Last week my wife Fran and I visited Shanghai Normal University. I provided a keynote address for the Family, Society, and Education Summit on the role of evaluation in preschool programs. The summit was sponsored by the university’s Early Childhood Education Department. My contact there is Washington State University alumna Dr. Huihua He (Ph.D. ’07). Some of you will remember Huihua from her time as an educational psychology doctoral student. She was a graduate research assistant and postdoctoral research associate for me.
In addition to the presentation, I had several meetings with students, faculty, and administrators to discuss the possibility of partnerships and research collaborations. Shanghai Normal is eager to collaborate with universities from the West as its leaders further develop its university system. International collaboration is a WSU priority, so a connection to Shanghai could play well for the College of Education.
According to our hosts, Shanghai has a population of 27 million people. Half of the people, referred to as immigrants, are from rural China and other provinces who have come to Shanghai to find work. Given the expense of living in the city, many have come without their children. These children are referred to as “left behinds.” they are raised by anyone in their previous community who is willing to provide care, a situation that poses a significant social challenge for China. China sees education as a key factor in addressing that challenge.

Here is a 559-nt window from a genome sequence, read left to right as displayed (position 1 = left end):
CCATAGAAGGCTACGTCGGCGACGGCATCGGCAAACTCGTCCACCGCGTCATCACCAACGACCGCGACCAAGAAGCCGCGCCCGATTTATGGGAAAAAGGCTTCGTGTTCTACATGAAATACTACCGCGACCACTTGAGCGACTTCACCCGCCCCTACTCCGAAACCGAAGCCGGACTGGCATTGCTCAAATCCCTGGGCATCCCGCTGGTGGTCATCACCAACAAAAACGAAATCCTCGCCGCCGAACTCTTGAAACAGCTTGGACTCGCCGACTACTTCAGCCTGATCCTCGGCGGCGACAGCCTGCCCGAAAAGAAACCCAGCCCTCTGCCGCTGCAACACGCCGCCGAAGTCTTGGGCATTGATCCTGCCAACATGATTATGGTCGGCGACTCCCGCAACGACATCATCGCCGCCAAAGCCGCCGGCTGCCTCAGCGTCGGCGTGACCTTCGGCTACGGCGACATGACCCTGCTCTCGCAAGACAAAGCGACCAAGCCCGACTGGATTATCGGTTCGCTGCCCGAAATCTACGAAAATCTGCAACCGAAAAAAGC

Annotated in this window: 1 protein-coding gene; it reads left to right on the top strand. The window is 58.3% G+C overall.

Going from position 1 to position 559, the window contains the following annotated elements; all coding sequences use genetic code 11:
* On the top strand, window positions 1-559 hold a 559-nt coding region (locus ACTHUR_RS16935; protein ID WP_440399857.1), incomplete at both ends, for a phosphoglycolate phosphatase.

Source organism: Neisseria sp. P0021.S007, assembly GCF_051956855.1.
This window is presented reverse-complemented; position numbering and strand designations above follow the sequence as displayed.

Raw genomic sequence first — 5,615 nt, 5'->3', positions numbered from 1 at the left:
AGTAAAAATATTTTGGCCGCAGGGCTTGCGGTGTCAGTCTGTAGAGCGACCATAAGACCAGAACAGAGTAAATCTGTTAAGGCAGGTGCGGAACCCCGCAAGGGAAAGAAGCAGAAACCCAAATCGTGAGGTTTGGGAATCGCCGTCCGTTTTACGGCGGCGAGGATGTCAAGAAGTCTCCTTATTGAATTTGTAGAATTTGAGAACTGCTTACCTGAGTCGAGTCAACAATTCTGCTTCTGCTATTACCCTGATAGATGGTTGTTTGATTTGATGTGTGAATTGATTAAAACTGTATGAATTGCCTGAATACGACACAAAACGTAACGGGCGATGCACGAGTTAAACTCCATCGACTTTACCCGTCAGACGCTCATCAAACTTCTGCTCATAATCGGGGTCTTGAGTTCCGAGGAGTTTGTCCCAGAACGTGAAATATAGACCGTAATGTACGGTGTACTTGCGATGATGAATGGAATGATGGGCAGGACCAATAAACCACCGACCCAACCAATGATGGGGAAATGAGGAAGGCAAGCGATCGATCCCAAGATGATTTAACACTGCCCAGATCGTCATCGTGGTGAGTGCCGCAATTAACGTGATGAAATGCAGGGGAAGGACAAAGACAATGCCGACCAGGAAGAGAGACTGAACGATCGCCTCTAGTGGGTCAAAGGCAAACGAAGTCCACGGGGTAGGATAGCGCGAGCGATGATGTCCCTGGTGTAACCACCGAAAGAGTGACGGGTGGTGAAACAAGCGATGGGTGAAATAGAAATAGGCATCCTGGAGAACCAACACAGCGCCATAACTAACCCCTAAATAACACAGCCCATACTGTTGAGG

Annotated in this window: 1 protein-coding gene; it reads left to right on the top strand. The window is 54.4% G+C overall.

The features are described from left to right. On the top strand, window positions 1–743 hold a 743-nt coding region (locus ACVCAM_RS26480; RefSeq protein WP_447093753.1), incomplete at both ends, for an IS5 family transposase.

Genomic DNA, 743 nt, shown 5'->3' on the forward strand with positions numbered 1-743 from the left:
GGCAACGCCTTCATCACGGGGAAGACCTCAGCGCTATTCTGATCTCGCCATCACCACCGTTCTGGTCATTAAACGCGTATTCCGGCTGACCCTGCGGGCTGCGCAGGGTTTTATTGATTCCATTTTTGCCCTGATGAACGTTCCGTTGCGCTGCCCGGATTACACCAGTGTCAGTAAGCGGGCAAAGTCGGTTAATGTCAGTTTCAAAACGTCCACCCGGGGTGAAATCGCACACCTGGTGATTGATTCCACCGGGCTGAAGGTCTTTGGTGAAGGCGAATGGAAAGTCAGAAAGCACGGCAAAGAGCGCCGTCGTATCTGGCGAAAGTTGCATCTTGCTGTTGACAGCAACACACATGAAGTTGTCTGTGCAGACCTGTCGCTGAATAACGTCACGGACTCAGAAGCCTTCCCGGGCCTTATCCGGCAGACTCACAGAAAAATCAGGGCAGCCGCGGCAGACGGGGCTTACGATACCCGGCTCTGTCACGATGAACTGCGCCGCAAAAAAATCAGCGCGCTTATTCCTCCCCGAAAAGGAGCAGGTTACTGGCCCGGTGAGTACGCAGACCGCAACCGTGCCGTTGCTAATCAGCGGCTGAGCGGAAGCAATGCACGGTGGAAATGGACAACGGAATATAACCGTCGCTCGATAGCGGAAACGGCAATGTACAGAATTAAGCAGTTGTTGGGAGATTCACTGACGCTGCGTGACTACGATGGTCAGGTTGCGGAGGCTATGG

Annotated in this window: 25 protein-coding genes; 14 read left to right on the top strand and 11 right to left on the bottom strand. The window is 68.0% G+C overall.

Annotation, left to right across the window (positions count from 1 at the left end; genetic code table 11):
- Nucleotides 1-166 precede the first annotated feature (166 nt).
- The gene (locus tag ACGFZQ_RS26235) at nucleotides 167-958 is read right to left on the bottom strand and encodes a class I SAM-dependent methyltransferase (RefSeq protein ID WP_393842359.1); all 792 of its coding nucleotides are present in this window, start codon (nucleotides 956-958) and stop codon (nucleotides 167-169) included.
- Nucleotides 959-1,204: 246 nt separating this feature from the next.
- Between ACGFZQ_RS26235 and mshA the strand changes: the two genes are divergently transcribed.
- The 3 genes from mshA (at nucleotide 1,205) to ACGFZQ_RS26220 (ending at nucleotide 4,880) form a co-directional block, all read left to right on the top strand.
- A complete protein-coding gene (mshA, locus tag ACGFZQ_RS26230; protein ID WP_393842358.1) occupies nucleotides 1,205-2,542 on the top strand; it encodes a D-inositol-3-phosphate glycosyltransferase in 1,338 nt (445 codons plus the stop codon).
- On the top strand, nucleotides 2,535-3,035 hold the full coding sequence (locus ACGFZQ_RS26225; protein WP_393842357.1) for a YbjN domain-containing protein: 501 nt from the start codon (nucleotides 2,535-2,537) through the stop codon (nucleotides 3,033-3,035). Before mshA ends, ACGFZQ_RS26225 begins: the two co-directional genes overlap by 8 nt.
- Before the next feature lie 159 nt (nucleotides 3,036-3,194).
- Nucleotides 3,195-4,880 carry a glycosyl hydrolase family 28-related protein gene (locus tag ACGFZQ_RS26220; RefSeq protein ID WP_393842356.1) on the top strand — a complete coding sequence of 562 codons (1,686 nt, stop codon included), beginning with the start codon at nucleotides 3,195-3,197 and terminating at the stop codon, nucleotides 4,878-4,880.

Our hosts were gracious, the food delicious, and the city of Shanghai interesting. Should anyone be interested in establishing collaborative work with Shanghai Normal University or any other international university, particularly from a developing country, please contact me. I will try to find ways to support your work.